Bozeman’s public schools have enrolled 7,111 students this fall, setting a new record for the 16th year in a row.

The fall 2019 enrollment report, being presented Monday night to the Bozeman School Board, shows a gain of 116 students over last year, a 1.6% increase.

“We’re growing,” said Steve Johnson, deputy superintendent. It does create challenges, but he said, “I’d rather be in a growing community than closing schools.”

Bozeman High School set a new record with 2,260 students, an all-time high with 36 more students than last year.

The freshman class exceeded 600 students for the first time in 2018 and this fall’s freshmen totaled 601.

And this year’s eighth-grade class, which will arrive in high school next fall, is “surging,” especially at Monforton School, the report said. Next year’s freshman class is projected to exceed 700 students.

Bozeman’s public schools have grown in the past decade by 1,600 students or 29% from 5,509 students in 2009.

To keep up with such growth, voters approved a record $125 million bond issue in 2017 to build Bozeman’s second high school and renovate the original Bozeman High School. New Gallatin High is under construction in northwest Bozeman and set to open in 10 months.

The total high school population isn’t expected to reach 2,400 students until 2021, one year later than earlier estimated.

In Bozeman’s eight elementary schools, enrollment is 3,225 students, which slipped by 10 students from last year, the first decrease since 2002.

However, kindergarten enrollment jumped by 43 students, mainly because of a three-year surge in births at Bozeman Health Deaconess Hospital that began five years ago.

School administrators have been trying to decide whether to ask voters next May for millions of dollars to build elementary school No. 9 for children in kindergarten through fifth grade.

These latest enrollment numbers don’t really help make that decision one way or the other, Johnson said. “We’re still kind of in a limbo state.”

Elementary schools still have a couple of empty classrooms, but principals would say their schools are full, he said. “The worst case is you build too fast, and then there’s an economic downturn and you’ve overbuilt.”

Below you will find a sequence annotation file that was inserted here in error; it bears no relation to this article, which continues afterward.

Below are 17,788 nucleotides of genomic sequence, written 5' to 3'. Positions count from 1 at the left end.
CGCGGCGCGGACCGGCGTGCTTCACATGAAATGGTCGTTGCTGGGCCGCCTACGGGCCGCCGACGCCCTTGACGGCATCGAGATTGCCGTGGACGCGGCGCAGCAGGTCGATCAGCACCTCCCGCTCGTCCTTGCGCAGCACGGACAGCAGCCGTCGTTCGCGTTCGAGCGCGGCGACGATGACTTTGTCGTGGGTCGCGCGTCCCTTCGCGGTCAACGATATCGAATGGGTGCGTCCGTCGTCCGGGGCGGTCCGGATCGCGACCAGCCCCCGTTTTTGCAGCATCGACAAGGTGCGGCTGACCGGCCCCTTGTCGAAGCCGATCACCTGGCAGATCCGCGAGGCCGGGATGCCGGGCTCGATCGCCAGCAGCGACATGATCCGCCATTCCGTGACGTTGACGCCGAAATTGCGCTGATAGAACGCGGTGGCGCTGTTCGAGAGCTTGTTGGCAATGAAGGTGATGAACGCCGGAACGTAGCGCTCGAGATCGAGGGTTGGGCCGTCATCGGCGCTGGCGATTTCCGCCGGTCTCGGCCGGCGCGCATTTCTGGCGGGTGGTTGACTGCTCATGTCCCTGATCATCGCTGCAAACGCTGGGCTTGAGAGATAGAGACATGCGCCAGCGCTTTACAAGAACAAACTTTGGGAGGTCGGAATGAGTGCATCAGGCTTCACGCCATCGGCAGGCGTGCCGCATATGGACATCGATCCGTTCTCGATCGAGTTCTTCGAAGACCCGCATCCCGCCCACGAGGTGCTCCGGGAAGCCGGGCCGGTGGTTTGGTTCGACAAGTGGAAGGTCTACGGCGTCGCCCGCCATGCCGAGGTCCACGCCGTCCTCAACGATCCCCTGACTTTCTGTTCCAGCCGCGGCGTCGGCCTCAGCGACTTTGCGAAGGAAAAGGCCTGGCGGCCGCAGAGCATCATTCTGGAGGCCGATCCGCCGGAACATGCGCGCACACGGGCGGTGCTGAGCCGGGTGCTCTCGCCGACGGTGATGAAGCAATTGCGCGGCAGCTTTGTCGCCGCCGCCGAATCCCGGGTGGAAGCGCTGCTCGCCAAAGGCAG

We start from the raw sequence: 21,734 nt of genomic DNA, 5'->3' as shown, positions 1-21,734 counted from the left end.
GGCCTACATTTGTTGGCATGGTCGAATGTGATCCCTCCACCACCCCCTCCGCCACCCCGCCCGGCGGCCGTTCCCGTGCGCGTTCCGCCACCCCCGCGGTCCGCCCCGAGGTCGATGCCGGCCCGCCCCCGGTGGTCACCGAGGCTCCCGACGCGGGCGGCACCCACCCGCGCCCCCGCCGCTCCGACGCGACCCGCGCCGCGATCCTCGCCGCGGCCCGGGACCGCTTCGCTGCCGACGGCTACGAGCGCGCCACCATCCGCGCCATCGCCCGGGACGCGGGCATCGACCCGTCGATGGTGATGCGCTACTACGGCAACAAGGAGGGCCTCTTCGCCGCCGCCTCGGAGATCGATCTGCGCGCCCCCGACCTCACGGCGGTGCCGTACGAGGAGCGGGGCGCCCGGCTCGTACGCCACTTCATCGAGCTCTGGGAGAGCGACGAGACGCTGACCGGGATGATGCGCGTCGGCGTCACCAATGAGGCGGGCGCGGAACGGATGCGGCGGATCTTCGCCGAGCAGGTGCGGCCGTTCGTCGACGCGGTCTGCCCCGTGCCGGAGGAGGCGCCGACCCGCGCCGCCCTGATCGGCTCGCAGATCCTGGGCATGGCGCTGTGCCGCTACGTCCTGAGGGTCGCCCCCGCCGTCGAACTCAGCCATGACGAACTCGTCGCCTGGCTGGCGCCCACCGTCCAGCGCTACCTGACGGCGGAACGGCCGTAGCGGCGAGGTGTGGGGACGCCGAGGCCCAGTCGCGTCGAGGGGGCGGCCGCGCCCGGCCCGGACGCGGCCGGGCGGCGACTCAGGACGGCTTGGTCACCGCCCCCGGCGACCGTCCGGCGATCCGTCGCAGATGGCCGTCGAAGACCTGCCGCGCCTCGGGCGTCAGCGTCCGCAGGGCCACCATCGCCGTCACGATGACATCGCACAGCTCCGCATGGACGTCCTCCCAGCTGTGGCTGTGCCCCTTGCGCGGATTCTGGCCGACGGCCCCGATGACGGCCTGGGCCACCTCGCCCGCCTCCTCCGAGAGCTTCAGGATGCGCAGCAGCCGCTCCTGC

The district continues to offer two pre-kindergarten Running Start classes for 4-year-olds, and has increased class sizes from 18 to 20 children.

This year the two elementary schools with the largest enrollment are Meadowlark with 537 students and Emily Dickinson with 519. Next largest are Morning Star with 487 children and Hyalite with 476. The older, smaller schools are Hawthorne with 363 kids, Longfellow with 309, Whittier with 280 and Irving with 254.

Middle-school enrollment, grades six through eight, increased by 90 students, the largest increase for any level.

Sacajawea Middle School recently underwent a $16 million renovation and expansion, which led to a boundary change to bring in more students. Today Sacajawea has 863 students or 100 more than Chief Joseph Middle School. Total middle school enrollment for the two schools is 1,626, an all-time record.

Administrators, who are keeping an eye on when a third middle school will be needed, wrote that they expect only modest growth in middle school classes in the next few years.

Despite Bozeman schools’ overall record enrollment, this fall’s numbers fell 40 students short of budget experts’ expectations. That means under state law the district will have to spend less on the general fund this year and state revenue will be reduced to match the actual enrollment count. Next year’s school property taxes will have to be reduced.

Still, enrollment estimates came within half a percent of projections, which administrators called very reasonable.

They’re projecting that next year’s enrollment will again set a record, estimating 7,295 students.

The School Board meets at 5:45 p.m. Monday in the boardroom of Willson School, 404 W. Main St. The complete agenda can be found online at bsd7.org.

Gail Schontzler can be reached at gails@dailychronicle.com or 582-2633.

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